Marrying Young

It was our 15th anniversary yesterday! Bryan and I got married when I was 19 and he was 20. There’s no regrets here. We think it’s pretty awesome, but there are some things that are different when you marry younger. So, I thought I’d make a little list.

1. Your friends are all about 5 years older than you. After college, when you find people to hang out with, the people who are in your stage of life are all several years older than you. This bothers some of them.

2. You get to be poor, really poor together. Unless you’re a wunderkind who started a successful company or who is really sweeping it up in the real estate market, you are going to be poor at first. Then, you can say things like, “Hey babe, remember when we only made $10,000 that one year?” Plus, you know that if things go bad, you can always live in a small apartment and eat Pasta Roni together with love. (From Bryan: How bad was it? We applied for FAFSA once after we were married. The Financial Aid office requested we bring in our tax forms because they couldn’t believe we were that poor. We brought them in and they requested we bring in our W-2’s because they couldn’t believe our tax forms. We knew we couldn’t make enough money for our expenses, but we did make sure our “burn rate” would keep us with enough money until we got real jobs).

3. People will ask you strange and or inappropriate questions at first. “Are you getting married because you’re pregnant?” “Don’t you feel like you’ll be missing out?” Questions about marital intimacy. Maybe that’s because they’re college kids with underformed prefrontal cortices or just bad manners, but I’m guessing it happens less to people who are over 25.

4. As you get older, you’ll meet 19-year-olds and wonder if you were just so much different from them and if not, how did you ever make it work?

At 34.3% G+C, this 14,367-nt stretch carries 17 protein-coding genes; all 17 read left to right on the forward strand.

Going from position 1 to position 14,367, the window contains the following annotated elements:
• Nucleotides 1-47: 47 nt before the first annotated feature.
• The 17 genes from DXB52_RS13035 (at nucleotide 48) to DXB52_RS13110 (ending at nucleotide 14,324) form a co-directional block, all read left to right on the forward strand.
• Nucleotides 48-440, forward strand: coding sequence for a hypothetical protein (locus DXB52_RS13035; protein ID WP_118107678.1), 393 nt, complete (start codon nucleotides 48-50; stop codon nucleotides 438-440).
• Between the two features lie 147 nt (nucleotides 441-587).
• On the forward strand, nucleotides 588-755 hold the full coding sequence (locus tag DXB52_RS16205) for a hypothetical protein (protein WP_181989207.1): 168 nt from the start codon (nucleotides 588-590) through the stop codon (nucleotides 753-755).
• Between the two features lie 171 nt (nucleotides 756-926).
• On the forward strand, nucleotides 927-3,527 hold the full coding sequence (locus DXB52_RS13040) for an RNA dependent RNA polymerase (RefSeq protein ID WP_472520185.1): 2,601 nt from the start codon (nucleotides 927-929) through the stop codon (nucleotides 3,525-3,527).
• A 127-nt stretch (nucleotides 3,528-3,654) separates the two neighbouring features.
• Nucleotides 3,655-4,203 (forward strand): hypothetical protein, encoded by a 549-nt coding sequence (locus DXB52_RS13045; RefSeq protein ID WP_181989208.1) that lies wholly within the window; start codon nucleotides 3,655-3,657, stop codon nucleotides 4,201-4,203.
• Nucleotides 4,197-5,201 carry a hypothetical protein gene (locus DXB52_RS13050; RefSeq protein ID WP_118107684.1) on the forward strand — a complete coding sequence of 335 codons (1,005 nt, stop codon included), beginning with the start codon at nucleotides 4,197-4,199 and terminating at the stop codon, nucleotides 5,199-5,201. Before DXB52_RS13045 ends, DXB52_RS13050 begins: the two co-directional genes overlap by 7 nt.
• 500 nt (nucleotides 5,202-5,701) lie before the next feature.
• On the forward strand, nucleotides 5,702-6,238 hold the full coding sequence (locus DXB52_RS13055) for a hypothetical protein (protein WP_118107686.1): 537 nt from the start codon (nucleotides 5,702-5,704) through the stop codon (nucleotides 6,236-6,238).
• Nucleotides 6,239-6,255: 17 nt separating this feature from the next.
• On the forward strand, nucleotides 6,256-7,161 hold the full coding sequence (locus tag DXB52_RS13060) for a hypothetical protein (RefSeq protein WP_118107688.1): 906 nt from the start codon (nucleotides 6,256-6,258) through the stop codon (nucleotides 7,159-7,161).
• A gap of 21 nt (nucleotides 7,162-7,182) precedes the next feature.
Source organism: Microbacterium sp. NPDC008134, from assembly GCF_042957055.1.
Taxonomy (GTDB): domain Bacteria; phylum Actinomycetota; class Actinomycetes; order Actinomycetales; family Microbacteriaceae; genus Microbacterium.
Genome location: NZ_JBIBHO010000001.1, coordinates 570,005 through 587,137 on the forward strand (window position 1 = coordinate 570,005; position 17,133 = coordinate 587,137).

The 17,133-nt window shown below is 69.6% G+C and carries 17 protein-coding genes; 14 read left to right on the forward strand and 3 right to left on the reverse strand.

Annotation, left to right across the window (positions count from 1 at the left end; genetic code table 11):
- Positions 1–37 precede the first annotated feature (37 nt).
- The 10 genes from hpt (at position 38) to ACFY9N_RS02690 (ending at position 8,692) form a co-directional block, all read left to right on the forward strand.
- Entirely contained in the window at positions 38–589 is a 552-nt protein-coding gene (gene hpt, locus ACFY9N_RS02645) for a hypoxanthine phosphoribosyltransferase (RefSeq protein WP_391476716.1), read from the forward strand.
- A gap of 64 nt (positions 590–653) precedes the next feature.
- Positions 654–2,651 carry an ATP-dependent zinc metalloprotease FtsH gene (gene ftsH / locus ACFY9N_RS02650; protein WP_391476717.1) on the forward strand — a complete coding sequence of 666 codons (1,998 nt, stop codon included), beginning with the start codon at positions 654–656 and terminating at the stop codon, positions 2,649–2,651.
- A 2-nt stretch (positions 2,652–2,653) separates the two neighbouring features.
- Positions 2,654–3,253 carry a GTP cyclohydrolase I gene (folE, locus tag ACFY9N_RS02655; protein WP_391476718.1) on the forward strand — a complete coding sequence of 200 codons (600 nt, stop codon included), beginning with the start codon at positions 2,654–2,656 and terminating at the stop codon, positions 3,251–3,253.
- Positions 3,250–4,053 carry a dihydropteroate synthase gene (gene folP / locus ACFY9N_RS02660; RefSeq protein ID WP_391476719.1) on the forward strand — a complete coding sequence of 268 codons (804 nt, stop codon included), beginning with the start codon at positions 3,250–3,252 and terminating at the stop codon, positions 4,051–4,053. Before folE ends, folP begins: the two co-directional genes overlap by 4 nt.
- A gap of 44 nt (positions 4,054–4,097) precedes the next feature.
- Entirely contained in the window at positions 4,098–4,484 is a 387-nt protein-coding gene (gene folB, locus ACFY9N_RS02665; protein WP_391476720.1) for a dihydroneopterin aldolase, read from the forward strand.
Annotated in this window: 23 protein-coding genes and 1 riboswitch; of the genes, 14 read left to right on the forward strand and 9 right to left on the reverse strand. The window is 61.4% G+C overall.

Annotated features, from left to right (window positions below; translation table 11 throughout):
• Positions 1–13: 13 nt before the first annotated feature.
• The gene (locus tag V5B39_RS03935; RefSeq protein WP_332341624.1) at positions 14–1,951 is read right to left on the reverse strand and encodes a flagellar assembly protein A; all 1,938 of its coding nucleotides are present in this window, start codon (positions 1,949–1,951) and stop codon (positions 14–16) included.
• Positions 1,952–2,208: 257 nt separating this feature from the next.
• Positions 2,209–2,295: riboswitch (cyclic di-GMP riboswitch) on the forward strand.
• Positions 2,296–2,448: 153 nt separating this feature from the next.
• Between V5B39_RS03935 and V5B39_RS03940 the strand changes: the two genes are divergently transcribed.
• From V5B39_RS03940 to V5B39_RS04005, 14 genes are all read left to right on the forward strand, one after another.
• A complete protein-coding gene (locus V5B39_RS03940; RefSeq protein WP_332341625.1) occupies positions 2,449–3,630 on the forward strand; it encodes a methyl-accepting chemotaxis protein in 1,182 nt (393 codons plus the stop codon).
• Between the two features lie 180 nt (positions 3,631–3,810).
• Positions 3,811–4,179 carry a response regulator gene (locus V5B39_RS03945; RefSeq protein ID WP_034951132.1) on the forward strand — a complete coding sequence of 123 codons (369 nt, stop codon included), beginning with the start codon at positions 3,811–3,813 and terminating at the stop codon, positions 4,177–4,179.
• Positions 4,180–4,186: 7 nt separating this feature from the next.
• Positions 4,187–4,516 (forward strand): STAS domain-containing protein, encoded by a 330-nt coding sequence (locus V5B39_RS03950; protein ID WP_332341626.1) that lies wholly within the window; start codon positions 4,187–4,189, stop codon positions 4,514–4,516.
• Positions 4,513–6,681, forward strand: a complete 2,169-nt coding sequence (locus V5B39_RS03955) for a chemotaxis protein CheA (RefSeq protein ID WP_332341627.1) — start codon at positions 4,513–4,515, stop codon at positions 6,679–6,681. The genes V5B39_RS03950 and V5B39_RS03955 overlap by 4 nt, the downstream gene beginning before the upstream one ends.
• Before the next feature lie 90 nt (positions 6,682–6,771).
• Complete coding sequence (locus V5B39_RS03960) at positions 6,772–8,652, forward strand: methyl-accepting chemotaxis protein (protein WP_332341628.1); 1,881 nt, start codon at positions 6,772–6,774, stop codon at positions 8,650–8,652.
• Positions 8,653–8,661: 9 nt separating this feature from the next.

5. People will unintentionally insult you by saying that getting married to your high school sweetheart or getting married young is dumb (when talking about other people).

6. You will scare parents of teenagers. “I started dating Bryan when I was 14, almost 15 and we’ve been married for 15 years now.” After you say that, they get this look in their eye, and you know they are probably secretly plotting about how to get rid of their teenager’s significant other.

7. You have to learn a lot together. 19 and 20 year olds have a lot to learn about conflict management, money management, home care and repair, insurance, organization. Going from your parents’ house to living with your spouse with no in between means you have quite a learning curve. But the benefit is that you learn together, so you develop your own system without having to figure out how to mesh your existing systems.

8. You party less and differently. You have social supports at your home. You don’t really need to go out, and when you do, you may prefer smaller gatherings.

I think the biggest problem people have with marrying young is that they don’t believe that 18, 19, 20, 21 year olds are adults. Why is that? Why have we stopped expecting people who are legally adults to act like adults? Young adults should be able to pay their bills, work hard, figure out relationships, and take on adult responsibilities.

But what about establishing your career and finishing your education and travelling? Being married doesn’t really prevent any of these things. Kids, maybe, but I wouldn’t trade my husband or kids for backpacking in Europe or becoming a CEO. Europe probably isn’t going to care if I’m sick or dying, my people will.

Really, all I’m asking is that young adults exercise good judgment and make good relationship choices. You can’t imagine being married to your boyfriend at 19 because he’s immature or lacking ambition? Then, why are you dating him? Stop it! Do better!

But, I’m getting off my soap box now. What age do you think is a good age to get married?

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